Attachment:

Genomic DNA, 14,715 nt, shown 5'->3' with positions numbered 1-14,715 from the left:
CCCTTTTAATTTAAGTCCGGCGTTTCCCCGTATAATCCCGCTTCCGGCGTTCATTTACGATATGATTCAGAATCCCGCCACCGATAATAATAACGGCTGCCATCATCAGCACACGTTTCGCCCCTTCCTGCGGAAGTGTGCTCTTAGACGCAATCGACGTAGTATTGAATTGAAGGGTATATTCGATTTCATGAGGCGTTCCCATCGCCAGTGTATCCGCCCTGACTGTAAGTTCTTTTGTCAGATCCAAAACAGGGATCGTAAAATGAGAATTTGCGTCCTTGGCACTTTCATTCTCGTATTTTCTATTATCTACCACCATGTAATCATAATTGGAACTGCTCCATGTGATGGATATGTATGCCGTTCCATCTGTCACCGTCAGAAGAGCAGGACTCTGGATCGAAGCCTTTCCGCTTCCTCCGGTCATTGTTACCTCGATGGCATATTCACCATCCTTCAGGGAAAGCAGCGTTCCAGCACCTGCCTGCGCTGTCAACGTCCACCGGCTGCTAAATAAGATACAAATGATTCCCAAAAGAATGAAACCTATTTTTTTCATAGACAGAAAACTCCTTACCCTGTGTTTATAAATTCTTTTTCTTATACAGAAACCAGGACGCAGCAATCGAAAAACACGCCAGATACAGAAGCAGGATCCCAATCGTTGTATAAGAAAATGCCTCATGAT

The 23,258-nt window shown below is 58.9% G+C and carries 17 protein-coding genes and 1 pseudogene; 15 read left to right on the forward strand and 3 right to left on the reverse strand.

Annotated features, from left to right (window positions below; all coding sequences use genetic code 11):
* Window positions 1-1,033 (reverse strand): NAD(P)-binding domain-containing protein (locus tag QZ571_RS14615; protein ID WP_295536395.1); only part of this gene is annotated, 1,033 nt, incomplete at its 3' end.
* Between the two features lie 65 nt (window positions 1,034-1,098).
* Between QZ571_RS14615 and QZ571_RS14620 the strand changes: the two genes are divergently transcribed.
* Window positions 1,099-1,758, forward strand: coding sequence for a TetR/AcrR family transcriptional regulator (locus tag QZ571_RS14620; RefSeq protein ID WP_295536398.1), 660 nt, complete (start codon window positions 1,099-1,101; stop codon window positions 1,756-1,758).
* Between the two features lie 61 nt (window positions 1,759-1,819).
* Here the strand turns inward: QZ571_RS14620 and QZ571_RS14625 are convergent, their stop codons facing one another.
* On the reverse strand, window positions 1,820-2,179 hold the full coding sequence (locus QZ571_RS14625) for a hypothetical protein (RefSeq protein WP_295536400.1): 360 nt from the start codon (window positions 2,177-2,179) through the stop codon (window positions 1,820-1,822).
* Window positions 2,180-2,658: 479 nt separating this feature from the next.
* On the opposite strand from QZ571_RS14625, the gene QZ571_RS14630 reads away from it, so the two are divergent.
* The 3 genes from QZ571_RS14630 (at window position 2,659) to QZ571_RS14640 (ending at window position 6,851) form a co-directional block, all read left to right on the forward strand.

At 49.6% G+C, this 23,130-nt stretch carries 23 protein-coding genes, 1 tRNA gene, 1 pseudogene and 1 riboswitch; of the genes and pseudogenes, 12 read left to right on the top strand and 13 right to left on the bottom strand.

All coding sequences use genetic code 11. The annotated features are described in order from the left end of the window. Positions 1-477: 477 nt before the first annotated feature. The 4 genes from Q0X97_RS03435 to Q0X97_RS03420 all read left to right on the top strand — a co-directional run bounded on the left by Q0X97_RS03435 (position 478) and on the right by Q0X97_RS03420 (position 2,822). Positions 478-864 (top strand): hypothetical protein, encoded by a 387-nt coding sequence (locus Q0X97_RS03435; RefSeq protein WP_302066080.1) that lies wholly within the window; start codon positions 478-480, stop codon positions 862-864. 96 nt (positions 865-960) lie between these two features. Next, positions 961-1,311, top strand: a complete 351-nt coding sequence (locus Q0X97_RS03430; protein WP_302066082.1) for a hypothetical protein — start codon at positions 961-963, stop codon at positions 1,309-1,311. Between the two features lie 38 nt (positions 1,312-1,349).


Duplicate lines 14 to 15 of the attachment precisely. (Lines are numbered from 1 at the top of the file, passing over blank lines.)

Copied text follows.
* The 3 genes from QZ571_RS14630 (at window position 2,659) to QZ571_RS14640 (ending at window position 6,851) form a co-directional block, all read left to right on the forward strand.

At 49.6% G+C, this 23,130-nt stretch carries 23 protein-coding genes, 1 tRNA gene, 1 pseudogene and 1 riboswitch; of the genes and pseudogenes, 12 read left to right on the top strand and 13 right to left on the bottom strand.